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20th Century Women
Starring: Annette Bening, Elle Fanning, Greta Gerwig, Billy Crudup, Lucas Jade Zaman
Synopsis: A teenage boy in 1979 is raised by three women.
What’s The Word: The last of the late-year Oscar hopefuls, 20th Century Women has been praised for its visual style and for Bening's work as the matriarch Dorothea. The New York Times declared it a critic's pick, laying on the love for Ms. Bening's work. Manohla Dhargis writes, "Dorothea is at once laid back and uptight, which Ms. Bening conveys with moments of shambling, gestural looseness and sudden emotional spikiness." The New York Post declares: "Despite being set in the late 1970s, "20th Century Women" feels like the perfect movie for this moment."
Though it takes place in 1979, critics all seem to indicate that the film, which focuses on coming-of-age, spans across decades. There's also a rallying cry for Bening to receive the Best Actress Oscar — Oscar noms don't come out until late January. We shall see!
Released December 30
Starring: Octavia Spencer, Taraji P. Henson, Janelle Monae, Masherhala Ali
Synopsis: Based on a nonfiction novel of the same name, the movie chronicles the life and times of Black female NASA employees in the 1960's.
What’s The Word: The film plays out in a familiar fashion, but that's not to say it fails. The PG-rated story is perhaps a tad glossy for historical fiction, but satisfying nonetheless. Writing in The New York Times, A.O. Scott declares, "The movie...expands the schoolbook chronicle of the conquest of space beyond the usual heroes, restoring some of its idealism and grandeur in the process." A lot has been said about the movie's charm and "feel-good" qualities.
Alonso Duralde of TheWrap writes, "Feel-good history, but it works, and it works on behalf of heroes from a cinematically under-served community. These smart, accomplished women had the right stuff, and so does this movie." It's family-friendly fun, and important work at that.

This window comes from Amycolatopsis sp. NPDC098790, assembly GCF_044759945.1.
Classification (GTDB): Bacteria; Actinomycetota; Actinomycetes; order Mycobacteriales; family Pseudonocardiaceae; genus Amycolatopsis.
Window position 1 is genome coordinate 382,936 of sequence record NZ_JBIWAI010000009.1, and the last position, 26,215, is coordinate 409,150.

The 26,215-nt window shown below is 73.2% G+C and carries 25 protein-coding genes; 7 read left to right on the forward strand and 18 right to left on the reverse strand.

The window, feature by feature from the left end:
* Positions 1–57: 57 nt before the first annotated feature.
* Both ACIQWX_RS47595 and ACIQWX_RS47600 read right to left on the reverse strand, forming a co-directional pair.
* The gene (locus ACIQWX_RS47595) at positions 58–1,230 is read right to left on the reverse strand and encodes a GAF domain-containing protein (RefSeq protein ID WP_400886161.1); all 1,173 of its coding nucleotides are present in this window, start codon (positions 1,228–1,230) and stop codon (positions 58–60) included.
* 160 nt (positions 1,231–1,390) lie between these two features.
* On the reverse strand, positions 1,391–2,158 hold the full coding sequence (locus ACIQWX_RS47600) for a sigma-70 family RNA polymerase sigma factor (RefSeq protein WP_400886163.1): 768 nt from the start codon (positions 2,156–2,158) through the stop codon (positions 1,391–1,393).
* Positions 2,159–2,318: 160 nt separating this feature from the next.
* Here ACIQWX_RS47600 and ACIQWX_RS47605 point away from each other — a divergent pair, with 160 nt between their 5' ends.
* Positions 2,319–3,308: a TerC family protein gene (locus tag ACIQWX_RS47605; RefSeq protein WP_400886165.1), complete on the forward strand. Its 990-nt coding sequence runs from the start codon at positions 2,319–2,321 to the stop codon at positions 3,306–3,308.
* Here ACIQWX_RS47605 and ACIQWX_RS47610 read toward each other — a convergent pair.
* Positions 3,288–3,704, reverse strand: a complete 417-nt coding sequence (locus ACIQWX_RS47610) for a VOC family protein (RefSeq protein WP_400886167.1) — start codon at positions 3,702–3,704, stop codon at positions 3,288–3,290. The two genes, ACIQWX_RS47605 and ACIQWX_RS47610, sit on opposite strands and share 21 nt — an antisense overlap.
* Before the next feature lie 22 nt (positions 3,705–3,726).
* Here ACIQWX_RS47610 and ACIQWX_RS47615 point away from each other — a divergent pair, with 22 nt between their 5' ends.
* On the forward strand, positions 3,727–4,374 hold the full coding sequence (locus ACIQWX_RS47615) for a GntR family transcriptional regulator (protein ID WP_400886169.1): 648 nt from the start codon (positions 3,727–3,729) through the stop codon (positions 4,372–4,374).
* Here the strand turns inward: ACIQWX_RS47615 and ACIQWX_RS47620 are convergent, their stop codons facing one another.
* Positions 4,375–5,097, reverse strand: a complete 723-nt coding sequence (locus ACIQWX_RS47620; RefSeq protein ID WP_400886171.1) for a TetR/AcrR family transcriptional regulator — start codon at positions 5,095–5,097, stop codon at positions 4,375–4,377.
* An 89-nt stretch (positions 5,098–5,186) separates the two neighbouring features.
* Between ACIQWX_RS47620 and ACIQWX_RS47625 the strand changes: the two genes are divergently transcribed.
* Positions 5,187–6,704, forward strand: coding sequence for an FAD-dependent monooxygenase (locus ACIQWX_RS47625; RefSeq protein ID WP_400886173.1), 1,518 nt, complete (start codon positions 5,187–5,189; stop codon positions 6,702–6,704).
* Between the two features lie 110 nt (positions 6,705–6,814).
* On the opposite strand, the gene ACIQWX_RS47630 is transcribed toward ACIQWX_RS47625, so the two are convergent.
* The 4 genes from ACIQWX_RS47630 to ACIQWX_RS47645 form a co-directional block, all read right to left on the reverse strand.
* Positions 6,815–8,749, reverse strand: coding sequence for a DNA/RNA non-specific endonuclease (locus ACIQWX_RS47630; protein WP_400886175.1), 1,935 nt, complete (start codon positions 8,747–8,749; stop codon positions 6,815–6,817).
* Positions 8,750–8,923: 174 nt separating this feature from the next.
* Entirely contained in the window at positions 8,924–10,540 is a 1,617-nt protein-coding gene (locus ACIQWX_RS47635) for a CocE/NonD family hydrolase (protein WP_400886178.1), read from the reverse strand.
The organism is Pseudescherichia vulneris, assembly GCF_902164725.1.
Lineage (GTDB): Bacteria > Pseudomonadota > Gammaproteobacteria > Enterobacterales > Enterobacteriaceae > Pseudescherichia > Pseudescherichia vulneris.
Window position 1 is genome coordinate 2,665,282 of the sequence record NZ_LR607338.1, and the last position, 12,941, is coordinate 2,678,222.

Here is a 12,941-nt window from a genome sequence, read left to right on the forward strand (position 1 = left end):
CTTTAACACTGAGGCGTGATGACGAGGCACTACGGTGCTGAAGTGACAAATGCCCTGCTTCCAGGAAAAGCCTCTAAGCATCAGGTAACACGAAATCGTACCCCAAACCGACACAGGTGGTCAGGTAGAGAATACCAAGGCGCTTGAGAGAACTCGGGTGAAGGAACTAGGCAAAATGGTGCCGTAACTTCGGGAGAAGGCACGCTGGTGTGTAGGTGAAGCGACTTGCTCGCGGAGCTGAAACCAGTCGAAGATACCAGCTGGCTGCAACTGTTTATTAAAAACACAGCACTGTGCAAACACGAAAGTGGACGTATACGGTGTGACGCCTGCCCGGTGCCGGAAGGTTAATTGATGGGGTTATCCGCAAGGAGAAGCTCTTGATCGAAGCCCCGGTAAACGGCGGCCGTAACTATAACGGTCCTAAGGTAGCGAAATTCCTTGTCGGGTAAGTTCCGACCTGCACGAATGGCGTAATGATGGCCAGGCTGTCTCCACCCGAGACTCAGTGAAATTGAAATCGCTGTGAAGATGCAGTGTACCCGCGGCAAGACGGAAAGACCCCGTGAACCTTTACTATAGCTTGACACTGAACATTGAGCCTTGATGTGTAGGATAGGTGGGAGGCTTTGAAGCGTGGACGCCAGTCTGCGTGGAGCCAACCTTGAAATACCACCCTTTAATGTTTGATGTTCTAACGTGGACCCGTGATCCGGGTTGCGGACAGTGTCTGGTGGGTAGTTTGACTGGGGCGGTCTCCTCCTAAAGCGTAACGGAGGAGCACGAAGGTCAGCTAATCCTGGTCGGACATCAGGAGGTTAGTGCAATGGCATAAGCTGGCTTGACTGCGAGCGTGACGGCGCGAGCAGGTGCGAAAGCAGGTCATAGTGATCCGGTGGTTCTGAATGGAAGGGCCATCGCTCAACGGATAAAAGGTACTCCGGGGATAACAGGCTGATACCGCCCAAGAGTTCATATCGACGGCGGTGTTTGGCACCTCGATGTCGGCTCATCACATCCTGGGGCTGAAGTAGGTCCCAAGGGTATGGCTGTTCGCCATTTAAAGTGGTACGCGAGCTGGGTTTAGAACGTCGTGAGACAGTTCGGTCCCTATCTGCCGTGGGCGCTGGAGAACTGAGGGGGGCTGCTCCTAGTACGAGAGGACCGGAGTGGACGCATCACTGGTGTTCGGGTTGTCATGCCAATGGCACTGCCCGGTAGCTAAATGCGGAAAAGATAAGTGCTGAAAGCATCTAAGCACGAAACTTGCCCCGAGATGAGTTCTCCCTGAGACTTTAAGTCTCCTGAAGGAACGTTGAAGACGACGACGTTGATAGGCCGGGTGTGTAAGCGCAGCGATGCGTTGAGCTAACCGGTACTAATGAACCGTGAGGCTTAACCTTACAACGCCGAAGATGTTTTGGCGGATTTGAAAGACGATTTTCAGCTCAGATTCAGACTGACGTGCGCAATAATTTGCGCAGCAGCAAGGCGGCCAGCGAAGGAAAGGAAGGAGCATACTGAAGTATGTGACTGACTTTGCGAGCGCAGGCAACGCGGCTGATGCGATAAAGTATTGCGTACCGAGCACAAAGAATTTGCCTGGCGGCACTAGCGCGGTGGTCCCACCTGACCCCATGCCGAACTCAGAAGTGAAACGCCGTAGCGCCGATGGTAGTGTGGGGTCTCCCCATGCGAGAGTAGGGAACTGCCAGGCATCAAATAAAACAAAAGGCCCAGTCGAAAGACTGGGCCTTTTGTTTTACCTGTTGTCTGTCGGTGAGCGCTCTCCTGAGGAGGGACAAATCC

Released December 23
Starring: Liam Neeson, Andrew Garfield, Adam Driver
Synopsis: A monk (Andrew Garfield) ventures into 15th-century Japan to find a lost colleague.
What’s The Word: Martin Scorsese directs this film about questioning faith, and most critics seem a little disappointed in the legendary director, if not totally underwhelmed. The detractors complain that the film is too long, and feels it. The New York Post writes, "Silence" comes to us billed as 30 years in the making. Unfortunately, it plays like 30 years in the watching." Other reviews are more laudatory. Writing for Slate, Dana Stevens admits that "Though it contains many scenes of prolonged suffering and a few shocking moments of graphic violence, Silence bears a contemplative stillness at its heart." And Variety seems to sum it up best, calling the movie, "A taxing film that will not only hold up to multiple viewings, but practically demands them."
Released December 23
Starring: James Franco, Bryan Cranston, Megan Mulally
Synopsis: Bryan Cranston takes on a rabid James Franco in this tale of father meets potential son-in-law.
What’s The Word: It's not getting rave reviews, but did anybody expect it to? The movie, directed by John Hamberg of I Love You, Man, is sophomoric, crass, and unintelligent. Which, in the face of all these heady Oscar contenders, you just might need. A.O. Scott of The New York Times writes, "Proving definitively that slapping Mr. Franco’s scenery-eating grin on any old drivel doesn’t guarantee entertainment, “Why Him?” is trite, crass and insultingly moronic."
The Boston Globe is a bit kinder, writing, "Not as wild as intended, but reasonably diverting just the same." Here's your holiday diversion, folks, and it stars James Franco.
Released December 23
Starring: Denzel Washington, Viola Davis
Synopsis: A screen adaptation of August Wilson's play, Fences chronicles the trials of a black family in Pittsburgh, Pennsylvania.
What’s The Word: It's an adaptation of a play, so expect Fences to be dialogue heavy and slow-moving at first. Stay with it, though, and you will be rewarded. A New York Times critic's pick, the film rides on Washington and Davis. Washington, who also directed the film, will surely get an Oscar nom for his verbose performance. A.O. Scott of The New York Times says of the veteran actor, "His voice is a mighty instrument, and if you closed your eyes and just listened to Fences you would hear a verbal performance of unmatched force and nuance."
Matt Goldberg, writing for Collider, also cites Davis and Washington MVP's of the film. He writes, "Fences demands to be seen if for no other than reason than Washington and Davis. They're at the top of their game reprising roles that rightfully earned them Tonys for their work. Now they deserve Oscars."
Wilson's play is a literary classic, and the film will no doubt receive a place in the pop culture canon as well.
Released December 16